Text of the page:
The Duke of Cumberland proclaimed himself Duke of Brunswick at the Duke's death, and lengthy negotiations ensued, but were never resolved. Prince Albert of Prussia was appointed regent; after his death in 1906, Duke John Albert of Mecklenburg succeeded him. The Duke of Cumberland's eldest son died in a car accident in 1912; the father renounced Brunswick in favor of his youngest son Ernest Augustus, who married the Kaiser's daughter, swore allegiance to the German Empire, and was allowed to ascend the throne of the Duchy in November 1913. He was a major-general during the First World War; but he was overthrown as Duke of Brunswick in 1918. His father was also deprived of his British titles in 1919, for "bearing arms against Great Britain".
The later heads of the House of Hanover have been:
- George V (1866–1878)
- Ernest Augustus, Crown Prince of Hanover, 3rd Duke of Cumberland and Teviotdale (1878–1923)
- Ernest Augustus, Duke of Brunswick (1923–1953), son of the previous
- Ernest Augustus, Prince of Hanover (1953–1987)
- Ernest Augustus, Prince of Hanover (1987–present)
The family has been resident in Austria since 1866; it has held courtesy titles since 1919.
List of members
- Oberto I, 912–975
- Oberto Obizzo, 940–1017
- Albert Azzo I, Margrave of Milan, 970–1029
- Albert Azzo II, Margrave of Milan, d.
- Welf I, Duke of Bavaria, 1037–1101
- Henry IX, Duke of Bavaria, 1074–1126
- Henry X, Duke of Bavaria, 1108–1139
- Henry the Lion, 1129–1195
- William of Winchester, Lord of Lunenburg, 1184–1213
- Otto I, Duke of Brunswick-Lüneburg, 1204–1252
- Albert I, Duke of Brunswick-Lüneburg, 1236–1279
- Albert II, Duke of Brunswick-Lüneburg, 1268–1318
- Magnus the Pious, Duke of Brunswick-Lüneburg, 1304–1369
- Magnus II, Duke of Brunswick-Lüneburg, 1328–1373
- Bernard I, Duke of Brunswick-Lüneburg, 1362–1434
- Frederick II, Duke of Brunswick-Lüneburg, 1408–1478
- Otto V, Duke of Brunswick-Lüneburg, 1439–1471
- Heinrich, Duke of Brunswick-Lüneburg, 1468–1532
- Ernest I, Duke of Brunswick-Lüneburg, 1497–1546
- William, Duke of Brunswick-Lüneburg, 1535–1592
- George, Duke of Brunswick-Lüneburg, 1582–1641
- Ernest Augustus, Elector of Hanover, 1629–1698
- George I of Great Britain, 1660–1727
- George II of Great Britain, 1683–1760
- Frederick, Prince of Wales, 1707–1751
- George III of the United Kingdom, 1738–1820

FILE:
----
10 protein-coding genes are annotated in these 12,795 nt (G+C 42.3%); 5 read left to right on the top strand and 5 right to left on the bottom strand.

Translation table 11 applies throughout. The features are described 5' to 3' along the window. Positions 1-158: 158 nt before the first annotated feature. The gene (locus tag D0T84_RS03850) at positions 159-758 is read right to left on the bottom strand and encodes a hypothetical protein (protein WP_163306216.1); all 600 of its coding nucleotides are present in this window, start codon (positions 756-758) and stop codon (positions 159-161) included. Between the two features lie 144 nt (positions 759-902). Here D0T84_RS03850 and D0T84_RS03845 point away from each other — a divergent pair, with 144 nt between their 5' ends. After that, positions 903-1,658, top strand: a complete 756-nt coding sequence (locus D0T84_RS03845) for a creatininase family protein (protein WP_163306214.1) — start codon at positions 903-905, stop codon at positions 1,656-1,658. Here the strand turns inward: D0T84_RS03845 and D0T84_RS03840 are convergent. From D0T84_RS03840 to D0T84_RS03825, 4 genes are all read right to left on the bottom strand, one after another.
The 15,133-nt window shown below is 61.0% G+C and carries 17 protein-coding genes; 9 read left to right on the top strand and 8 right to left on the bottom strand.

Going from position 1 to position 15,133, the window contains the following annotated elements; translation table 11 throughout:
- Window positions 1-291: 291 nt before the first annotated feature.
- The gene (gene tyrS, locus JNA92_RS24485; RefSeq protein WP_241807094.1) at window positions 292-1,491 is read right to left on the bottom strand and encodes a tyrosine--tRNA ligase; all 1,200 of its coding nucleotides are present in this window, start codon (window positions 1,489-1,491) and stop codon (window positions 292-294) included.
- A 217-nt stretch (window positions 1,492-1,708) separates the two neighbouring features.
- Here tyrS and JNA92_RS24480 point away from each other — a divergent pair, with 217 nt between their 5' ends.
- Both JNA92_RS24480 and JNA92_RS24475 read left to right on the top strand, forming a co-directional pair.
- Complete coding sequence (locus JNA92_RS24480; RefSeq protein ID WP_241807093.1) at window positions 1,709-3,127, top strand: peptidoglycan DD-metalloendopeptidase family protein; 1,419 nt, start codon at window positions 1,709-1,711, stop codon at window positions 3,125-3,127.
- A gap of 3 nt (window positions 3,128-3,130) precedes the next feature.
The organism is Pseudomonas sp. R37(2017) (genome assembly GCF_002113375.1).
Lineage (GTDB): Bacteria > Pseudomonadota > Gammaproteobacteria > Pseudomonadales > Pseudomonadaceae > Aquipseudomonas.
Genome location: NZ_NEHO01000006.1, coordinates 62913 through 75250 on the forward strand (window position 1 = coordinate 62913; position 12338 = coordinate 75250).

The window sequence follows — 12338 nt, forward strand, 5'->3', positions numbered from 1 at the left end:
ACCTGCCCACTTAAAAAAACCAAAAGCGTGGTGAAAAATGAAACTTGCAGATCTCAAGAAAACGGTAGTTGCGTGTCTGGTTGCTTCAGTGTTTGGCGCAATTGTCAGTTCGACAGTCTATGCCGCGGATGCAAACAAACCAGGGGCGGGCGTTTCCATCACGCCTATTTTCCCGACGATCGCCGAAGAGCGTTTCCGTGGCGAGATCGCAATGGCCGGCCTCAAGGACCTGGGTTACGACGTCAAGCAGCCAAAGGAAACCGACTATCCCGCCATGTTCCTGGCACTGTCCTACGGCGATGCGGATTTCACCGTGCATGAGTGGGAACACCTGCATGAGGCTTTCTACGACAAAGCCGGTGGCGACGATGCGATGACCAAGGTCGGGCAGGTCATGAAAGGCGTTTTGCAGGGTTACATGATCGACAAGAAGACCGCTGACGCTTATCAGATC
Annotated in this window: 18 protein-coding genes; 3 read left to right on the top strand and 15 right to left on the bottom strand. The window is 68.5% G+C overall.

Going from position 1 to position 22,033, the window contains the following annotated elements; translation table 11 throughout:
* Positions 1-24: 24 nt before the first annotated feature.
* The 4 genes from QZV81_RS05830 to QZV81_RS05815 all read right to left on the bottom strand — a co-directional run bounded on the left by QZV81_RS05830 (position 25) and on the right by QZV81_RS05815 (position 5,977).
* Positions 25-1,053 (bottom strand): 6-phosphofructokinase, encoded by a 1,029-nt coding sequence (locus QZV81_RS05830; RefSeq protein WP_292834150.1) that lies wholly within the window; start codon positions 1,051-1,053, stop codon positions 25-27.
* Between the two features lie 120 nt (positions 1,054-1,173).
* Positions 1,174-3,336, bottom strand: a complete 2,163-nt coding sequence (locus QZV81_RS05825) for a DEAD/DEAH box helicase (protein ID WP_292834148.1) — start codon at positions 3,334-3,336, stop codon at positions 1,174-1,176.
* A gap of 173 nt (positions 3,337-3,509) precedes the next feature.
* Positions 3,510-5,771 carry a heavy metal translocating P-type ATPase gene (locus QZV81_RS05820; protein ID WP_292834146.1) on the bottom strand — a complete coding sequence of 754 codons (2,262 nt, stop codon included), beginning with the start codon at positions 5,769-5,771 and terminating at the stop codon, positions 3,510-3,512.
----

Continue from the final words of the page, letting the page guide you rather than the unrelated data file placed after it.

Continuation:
- Ernest Augustus I of Hanover, 1771–1851
- George V of Hanover, 1819–1878
- Ernest Augustus, Crown Prince of Hanover, 1845–1923
- Ernest Augustus, Duke of Brunswick, 1887–1953
- Ernest Augustus IV, Prince of Hanover, 1914–1987
- Ernst August V, Prince of Hanover, b. 1954
- Prince Ernest Augustus of Hanover, b. 1983
The Leine Palace in Hanover (Former Royal Residence of the Kingdom of Hanover)
Herrenhausen Castle and Gardens in Hanover (c. 1708)
Marienburg Castle (Hanover), present seat of the Princes of Hanover
|Wikimedia Commons has media related to House of Hanover.|
- Georgian era for kings George I, II, III, IV
- History of Hanover
- List of British monarchs
- Line of succession to the Hanoverian throne
- "Hanoverians". Merriam-Webster Dictionary.
- "Hanoverians". Dictionary.com Unabridged. Random House.
- Picknett, Lynn; Prince, Clive; Prior, Stephen; Brydon, Robert (2002), War of the Windsors: A Century of Unconstitutional Monarchy, Mainstream Publishing, ISBN 1-84018-631-3.
- In 1801, the British and Irish kingdoms merged, forming the United Kingdom of Great Britain and Ireland.
- Duggan, J. N. (2011). Sophia of Hanover: From Winter Princess to Heiress of Great Britain, 1630–1714. London: Peter Owen Publishers. ISBN 9780720614237.
According to the Peace of Westphalia, the See of Osnabrück was to be held alternately by a Catholic and a Protestant incumbent; the Protestant bishop was to be a younger son of the Brunswick-Lüneburg family.
- Black, Jeremy. The Hanoverians: The History of a Dynasty (2004), 288 pp.
- Black, Jeremy. "Georges I & II: Limited monarchs." History Today 53.2 (2003): 11+
- Fraser, Flora. Princesses: The Six Daughters of George III. Knopf, 2005.
- Plumb, J. H. The First Four Georges. Revised ed. Hamlyn, 1974.
- Redman, Alvin. The House of Hanover. Coward-McCann, 1960.
- Robertson, Charles. England under the Hanoverians (1911) online
- Schweizer, Karl W., and Jeremy Black, eds. Politics and the Press in Hanoverian Britain (E. Mellon Press, 1989).
- Simms, Brendan and Torsten Riotte, eds. The Hanoverian Dimension in British History, 1714–1837 (2009) online, focus on Hanover
- Van der Kiste, John. George III’s Children. Sutton Publishing, 1992.
- Bultmann, William A. "Early Hanoverian England (1714–1760): Some Recent Writings," in Elizabeth Chapin Furber, ed. Changing views on British history: essays on historical writing since 1939 (Harvard University Press, 1966), pp 181–205
- O’Gorman, Frank. “The Recent Historiography of the Hanoverian Regime.” Historical Journal 29#4 (1986): 1005-1020.
- Snyder, Henry L. "Early Georgian England," in Richard Schlatter, ed., Recent Views on British History: Essays on Historical Writing since 1966 (Rutgers UP, 1984), pp 167 – 196, historiography
- (in German) Official website of the House of Welf
- Succession laws in the House of Welf
- British German Royal Heritage Route 2014
- House of Hanover Archive.org
House of Hanover
Cadet branch of the House of Welf
||Ruling house of the Duchy of Brunswick-Lüneburg
|Duchy raised to Electorate
by Emperor Leopold I for aid
given in the Nine Years' War
Duchy raised to Electorate
|Ruling house of the Electorate of Hanover
Occupied by France in the Napoleonic Wars
House of Stuart
|Ruling house of the Kingdom of Great Britain
|Kingdoms merged by
Acts of Union 1800
|Ruling house of the Kingdom of Ireland
||Ruling house of the United Kingdom
of Great Britain and Ireland
House of Saxe-Coburg and Gotha
Electorate raised to Kingdom
at the Congress of Vienna
|Ruling house of the Kingdom of Hanover
Annexed by Prussia in the
House of Brunswick-Wolfenbüttel-Bevern
|Ruling house of the Duchy of Brunswick
German Revolution after defeat in World War I